Additional information


It is clear that the interest from both basic researchers and clinicians in iPSC is growing but it is important to realize that they are not a panacea for all research interests. The generation of iPS cell lines is labor intensive and expensive. In order to optimally exploit the limited capacity of the current facility priority will be assigned to the projects by a steering committee on basis of the following guidelines:

  • Are there established protocols operational for the derivative cell type of interest?
  • Is there a measureable or quantifiable outcome? For cardiomyocytes and neurons, electrophysiology can provide insights into the disease phenotype but it is important to know what you will try to measure in (diseased) cells in advance.
  • Preferably the causative mutation should be known. Please realize that many journals now require genetic rescue of the phenotype to prove that it causes the effect observed in vitro and is not simply the natural differences between lines.
  • The researcher requesting the line should have infrastructure and personnel available to take up the project after lines have been generated. Realize that scale-up and production of differentiated cells for experiments is labor intensive and expensive. Dedicated investments are required to successfully use the iPS cell lines.  

Informed consent procedures have been approved by the MEC and are in place for collection of primary cells from patients either as surgical waste tissue (anonymized at source: additional individual consent not required for use of waste tissue in research) or skin biopsies/blood collected from patients with specific diseases (anonymized by the clinic at transfer to the culture lab: signed consent is required by the patients donating the tissue for research; patient information brochure and forms available upon request).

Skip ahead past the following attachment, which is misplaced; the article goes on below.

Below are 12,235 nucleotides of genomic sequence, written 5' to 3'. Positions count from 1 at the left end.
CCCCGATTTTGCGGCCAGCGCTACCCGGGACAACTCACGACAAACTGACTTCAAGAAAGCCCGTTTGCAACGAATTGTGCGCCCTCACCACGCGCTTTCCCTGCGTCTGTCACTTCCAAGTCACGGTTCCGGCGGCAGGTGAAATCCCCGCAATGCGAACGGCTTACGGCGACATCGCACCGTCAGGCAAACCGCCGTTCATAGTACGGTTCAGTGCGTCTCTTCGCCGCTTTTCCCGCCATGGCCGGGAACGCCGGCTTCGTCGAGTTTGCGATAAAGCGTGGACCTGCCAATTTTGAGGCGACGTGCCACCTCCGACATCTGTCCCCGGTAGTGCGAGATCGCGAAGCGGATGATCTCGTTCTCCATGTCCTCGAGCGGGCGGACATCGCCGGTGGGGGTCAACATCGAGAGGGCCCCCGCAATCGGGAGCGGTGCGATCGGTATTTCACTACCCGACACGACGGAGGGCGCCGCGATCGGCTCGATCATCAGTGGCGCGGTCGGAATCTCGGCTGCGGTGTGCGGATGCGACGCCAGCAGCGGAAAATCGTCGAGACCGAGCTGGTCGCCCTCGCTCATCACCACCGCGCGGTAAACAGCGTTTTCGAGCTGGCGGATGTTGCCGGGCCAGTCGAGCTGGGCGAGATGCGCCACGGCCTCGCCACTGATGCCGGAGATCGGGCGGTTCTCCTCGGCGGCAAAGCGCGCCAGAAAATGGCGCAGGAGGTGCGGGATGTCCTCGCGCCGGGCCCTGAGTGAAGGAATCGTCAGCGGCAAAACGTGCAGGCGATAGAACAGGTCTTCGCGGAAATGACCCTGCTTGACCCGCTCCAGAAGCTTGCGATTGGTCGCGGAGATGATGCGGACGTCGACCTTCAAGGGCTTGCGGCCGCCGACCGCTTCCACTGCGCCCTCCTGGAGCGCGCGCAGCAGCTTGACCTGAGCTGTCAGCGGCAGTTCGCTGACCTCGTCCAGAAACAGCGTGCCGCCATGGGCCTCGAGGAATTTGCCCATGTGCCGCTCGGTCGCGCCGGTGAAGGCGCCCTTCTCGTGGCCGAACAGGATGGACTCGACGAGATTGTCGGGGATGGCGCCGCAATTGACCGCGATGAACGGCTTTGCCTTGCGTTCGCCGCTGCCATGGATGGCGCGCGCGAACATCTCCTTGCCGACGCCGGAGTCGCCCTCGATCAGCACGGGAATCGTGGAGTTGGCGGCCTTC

Ownership of lines

The LUMC is the owner of the lines produced by the facility although the researchers would be free to use them as they best see fit within collaborations for example. The facility will retain two frozen ampoules for the researcher as back up (i) so that should the lines be lost accidently, they would not have to be regenerated (ii) they would be early passage so that their karyotype is likely to be normal (iii) should the researchers discontinue research for whatever reason, the lines would still be available to the research community. In contrast to the Harvard Core Facility, the LUMC facility would not distribute to 3rd parties after 8 months but could as necessary do this after receiving permission from the researcher.